implacable
Pronunciation
  • (RP) IPA: /ɪmˈplækəb(ə)l/, /-ˈpleɪ-/
  • (GA) IPA: /ɪmˈplækəbəl/
Adjective

implacable

  1. Not able to be placated or appeased.
    Synonyms: impacable, irreconcilable, unassuageable, unplacable, unpleasable
    Antonyms: appeasable, assuageable, pacable, pacifiable, placable
    • c. 1601–1602, William Shakespeare, “Twelfe Night, or VVhat You VVill”, in Mr. William Shakespeares Comedies, Histories, & Tragedies: Published According to the True Originall Copies (First Folio), London: Printed by Isaac Iaggard, and Ed[ward] Blount, published 1623, OCLC 606515358 ↗, [Act III, scene iv], page 269 ↗:
      He is knight dubb'd with vnhatche'd Rapier, and on carpet conſideration, but he is a diuell in priuate brawl#English|brall, soules and bodies hath he diuorc'd three, and his incenſement at this moment is ſo implacable, that ſatisfaction can be none, but by pangs of death and ſepulcher: Hob, nob, is his word: giu't or take't.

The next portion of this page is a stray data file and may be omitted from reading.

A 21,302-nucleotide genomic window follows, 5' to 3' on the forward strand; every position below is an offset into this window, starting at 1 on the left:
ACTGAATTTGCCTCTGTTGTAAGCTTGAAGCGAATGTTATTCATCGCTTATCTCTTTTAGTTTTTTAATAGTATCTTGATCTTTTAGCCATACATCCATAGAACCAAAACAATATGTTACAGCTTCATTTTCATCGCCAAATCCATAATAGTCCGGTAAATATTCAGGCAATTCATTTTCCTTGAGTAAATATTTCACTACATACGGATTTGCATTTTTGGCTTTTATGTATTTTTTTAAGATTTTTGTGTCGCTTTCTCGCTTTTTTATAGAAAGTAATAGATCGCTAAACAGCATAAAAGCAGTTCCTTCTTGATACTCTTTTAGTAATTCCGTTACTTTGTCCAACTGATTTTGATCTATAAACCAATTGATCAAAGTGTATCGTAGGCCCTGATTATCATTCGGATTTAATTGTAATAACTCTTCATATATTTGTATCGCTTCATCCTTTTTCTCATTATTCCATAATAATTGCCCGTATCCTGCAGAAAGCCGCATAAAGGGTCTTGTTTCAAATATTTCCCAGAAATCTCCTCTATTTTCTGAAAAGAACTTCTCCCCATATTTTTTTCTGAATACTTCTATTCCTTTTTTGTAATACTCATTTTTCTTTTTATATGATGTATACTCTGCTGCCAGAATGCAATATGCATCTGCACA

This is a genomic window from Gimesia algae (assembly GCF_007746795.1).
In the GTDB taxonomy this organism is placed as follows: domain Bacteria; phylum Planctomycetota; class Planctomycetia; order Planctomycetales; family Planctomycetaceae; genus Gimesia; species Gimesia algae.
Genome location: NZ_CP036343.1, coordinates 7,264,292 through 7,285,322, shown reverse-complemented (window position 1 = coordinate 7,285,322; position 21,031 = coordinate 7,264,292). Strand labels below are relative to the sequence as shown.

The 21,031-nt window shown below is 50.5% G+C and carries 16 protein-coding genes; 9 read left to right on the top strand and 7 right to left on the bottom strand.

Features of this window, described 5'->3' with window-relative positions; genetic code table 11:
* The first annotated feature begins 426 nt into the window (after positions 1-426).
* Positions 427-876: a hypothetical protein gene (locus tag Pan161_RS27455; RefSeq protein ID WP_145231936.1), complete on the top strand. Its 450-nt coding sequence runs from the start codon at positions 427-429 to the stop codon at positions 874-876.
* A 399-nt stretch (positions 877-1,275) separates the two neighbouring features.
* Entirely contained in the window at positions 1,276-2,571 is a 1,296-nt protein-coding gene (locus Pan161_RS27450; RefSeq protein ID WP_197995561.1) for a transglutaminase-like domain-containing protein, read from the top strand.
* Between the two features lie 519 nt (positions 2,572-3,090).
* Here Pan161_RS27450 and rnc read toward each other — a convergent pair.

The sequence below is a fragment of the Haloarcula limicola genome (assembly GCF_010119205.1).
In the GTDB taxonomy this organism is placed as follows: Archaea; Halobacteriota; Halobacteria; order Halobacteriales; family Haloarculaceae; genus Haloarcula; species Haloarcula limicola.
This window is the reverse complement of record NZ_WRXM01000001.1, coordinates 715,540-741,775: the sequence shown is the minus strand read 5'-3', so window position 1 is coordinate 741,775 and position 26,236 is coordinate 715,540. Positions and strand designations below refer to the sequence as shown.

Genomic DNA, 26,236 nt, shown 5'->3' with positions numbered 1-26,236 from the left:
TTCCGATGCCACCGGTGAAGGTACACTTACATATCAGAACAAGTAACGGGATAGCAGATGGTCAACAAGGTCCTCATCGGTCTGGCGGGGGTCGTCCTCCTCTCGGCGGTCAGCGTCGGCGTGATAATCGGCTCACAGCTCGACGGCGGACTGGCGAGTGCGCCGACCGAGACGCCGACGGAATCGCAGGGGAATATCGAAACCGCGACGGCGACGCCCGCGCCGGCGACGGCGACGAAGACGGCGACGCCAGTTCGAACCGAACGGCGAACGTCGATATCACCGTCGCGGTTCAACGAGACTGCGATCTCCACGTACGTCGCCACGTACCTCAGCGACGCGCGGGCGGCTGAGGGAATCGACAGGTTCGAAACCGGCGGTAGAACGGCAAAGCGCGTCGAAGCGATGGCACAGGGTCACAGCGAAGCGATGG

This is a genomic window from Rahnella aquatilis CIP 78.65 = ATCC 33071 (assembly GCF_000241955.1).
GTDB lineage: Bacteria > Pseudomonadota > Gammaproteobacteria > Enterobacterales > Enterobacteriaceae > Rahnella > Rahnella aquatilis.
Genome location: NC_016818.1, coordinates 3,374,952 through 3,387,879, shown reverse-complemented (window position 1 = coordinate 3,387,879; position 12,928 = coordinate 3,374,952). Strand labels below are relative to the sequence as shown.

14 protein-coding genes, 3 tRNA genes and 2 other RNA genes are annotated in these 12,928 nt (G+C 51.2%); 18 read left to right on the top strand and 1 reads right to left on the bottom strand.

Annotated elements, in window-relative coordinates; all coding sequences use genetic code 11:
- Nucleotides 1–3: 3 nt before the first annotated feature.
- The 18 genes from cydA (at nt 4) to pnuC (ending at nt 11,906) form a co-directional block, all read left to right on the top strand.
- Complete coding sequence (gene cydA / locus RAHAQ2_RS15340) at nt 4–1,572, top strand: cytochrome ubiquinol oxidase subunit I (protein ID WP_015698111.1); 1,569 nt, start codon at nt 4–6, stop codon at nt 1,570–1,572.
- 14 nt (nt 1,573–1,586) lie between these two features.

2. Impossible to prevent or stop#Verb|stop; inexorable, unrelenting#Adjective|unrelenting, unstoppable.
    Synonyms: relentless, unremitting, unyielding
  3. Adamant; immovable.
    • 1678, John Bunyan, The Pilgrim’s Progress from This World, to That which is to Come: […], London: Printed for Nath[aniel] Ponder […], OCLC 228725984 ↗; reprinted in The Pilgrim’s Progress (The Noel Douglas Replicas), London: Noel Douglas, […], 1928, OCLC 5190338 ↗, page 84 ↗:
      Indeed Cain hated his Brother, becauſe his own works were evil, and his Brothers righteous; and if thy Wife and Children have been offended with thee for this, they thereby ſhew themſelves to be implacable to good; and thou haſt delivered thy ſoul from their blood.
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